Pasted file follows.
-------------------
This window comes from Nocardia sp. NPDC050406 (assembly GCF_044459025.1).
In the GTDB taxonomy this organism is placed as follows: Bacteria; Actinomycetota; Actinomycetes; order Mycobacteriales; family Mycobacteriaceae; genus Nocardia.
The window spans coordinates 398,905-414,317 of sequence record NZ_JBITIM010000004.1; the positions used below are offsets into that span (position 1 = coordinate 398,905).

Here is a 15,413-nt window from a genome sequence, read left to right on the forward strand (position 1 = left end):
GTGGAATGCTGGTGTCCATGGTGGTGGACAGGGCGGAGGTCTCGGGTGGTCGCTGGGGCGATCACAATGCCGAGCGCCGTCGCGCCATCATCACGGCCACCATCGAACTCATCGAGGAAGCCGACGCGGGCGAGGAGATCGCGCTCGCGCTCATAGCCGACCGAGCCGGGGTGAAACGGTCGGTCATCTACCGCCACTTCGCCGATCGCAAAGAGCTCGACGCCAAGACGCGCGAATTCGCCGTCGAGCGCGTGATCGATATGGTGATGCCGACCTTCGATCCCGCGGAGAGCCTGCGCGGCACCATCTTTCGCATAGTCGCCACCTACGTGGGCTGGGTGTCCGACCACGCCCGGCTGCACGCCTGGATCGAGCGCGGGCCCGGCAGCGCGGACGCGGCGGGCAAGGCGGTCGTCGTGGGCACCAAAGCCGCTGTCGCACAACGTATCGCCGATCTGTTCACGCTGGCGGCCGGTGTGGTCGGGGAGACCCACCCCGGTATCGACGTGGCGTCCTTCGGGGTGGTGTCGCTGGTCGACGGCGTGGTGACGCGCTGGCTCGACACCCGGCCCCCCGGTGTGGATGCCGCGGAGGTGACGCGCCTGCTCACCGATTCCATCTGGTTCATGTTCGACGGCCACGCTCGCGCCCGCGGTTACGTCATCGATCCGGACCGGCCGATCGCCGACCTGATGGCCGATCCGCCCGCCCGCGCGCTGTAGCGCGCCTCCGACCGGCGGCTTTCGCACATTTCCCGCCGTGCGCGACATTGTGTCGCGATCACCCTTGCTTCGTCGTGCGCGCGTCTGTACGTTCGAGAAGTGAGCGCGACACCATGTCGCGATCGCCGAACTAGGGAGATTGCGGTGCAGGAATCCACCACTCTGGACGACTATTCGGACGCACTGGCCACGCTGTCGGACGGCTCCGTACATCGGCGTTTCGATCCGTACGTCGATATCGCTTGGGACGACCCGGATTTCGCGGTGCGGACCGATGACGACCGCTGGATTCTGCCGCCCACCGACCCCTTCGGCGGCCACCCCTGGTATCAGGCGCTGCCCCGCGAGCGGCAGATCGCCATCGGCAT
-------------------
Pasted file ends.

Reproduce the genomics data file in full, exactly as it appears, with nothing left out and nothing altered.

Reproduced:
This window comes from Nocardia sp. NPDC050406 (assembly GCF_044459025.1).
In the GTDB taxonomy this organism is placed as follows: Bacteria; Actinomycetota; Actinomycetes; order Mycobacteriales; family Mycobacteriaceae; genus Nocardia.
The window spans coordinates 398,905-414,317 of sequence record NZ_JBITIM010000004.1; the positions used below are offsets into that span (position 1 = coordinate 398,905).

Here is a 15,413-nt window from a genome sequence, read left to right on the forward strand (position 1 = left end):
GTGGAATGCTGGTGTCCATGGTGGTGGACAGGGCGGAGGTCTCGGGTGGTCGCTGGGGCGATCACAATGCCGAGCGCCGTCGCGCCATCATCACGGCCACCATCGAACTCATCGAGGAAGCCGACGCGGGCGAGGAGATCGCGCTCGCGCTCATAGCCGACCGAGCCGGGGTGAAACGGTCGGTCATCTACCGCCACTTCGCCGATCGCAAAGAGCTCGACGCCAAGACGCGCGAATTCGCCGTCGAGCGCGTGATCGATATGGTGATGCCGACCTTCGATCCCGCGGAGAGCCTGCGCGGCACCATCTTTCGCATAGTCGCCACCTACGTGGGCTGGGTGTCCGACCACGCCCGGCTGCACGCCTGGATCGAGCGCGGGCCCGGCAGCGCGGACGCGGCGGGCAAGGCGGTCGTCGTGGGCACCAAAGCCGCTGTCGCACAACGTATCGCCGATCTGTTCACGCTGGCGGCCGGTGTGGTCGGGGAGACCCACCCCGGTATCGACGTGGCGTCCTTCGGGGTGGTGTCGCTGGTCGACGGCGTGGTGACGCGCTGGCTCGACACCCGGCCCCCCGGTGTGGATGCCGCGGAGGTGACGCGCCTGCTCACCGATTCCATCTGGTTCATGTTCGACGGCCACGCTCGCGCCCGCGGTTACGTCATCGATCCGGACCGGCCGATCGCCGACCTGATGGCCGATCCGCCCGCCCGCGCGCTGTAGCGCGCCTCCGACCGGCGGCTTTCGCACATTTCCCGCCGTGCGCGACATTGTGTCGCGATCACCCTTGCTTCGTCGTGCGCGCGTCTGTACGTTCGAGAAGTGAGCGCGACACCATGTCGCGATCGCCGAACTAGGGAGATTGCGGTGCAGGAATCCACCACTCTGGACGACTATTCGGACGCACTGGCCACGCTGTCGGACGGCTCCGTACATCGGCGTTTCGATCCGTACGTCGATATCGCTTGGGACGACCCGGATTTCGCGGTGCGGACCGATGACGACCGCTGGATTCTGCCGCCCACCGACCCCTTCGGCGGCCACCCCTGGTATCAGGCGCTGCCCCGCGAGCGGCAGATCGCCATCGGCAT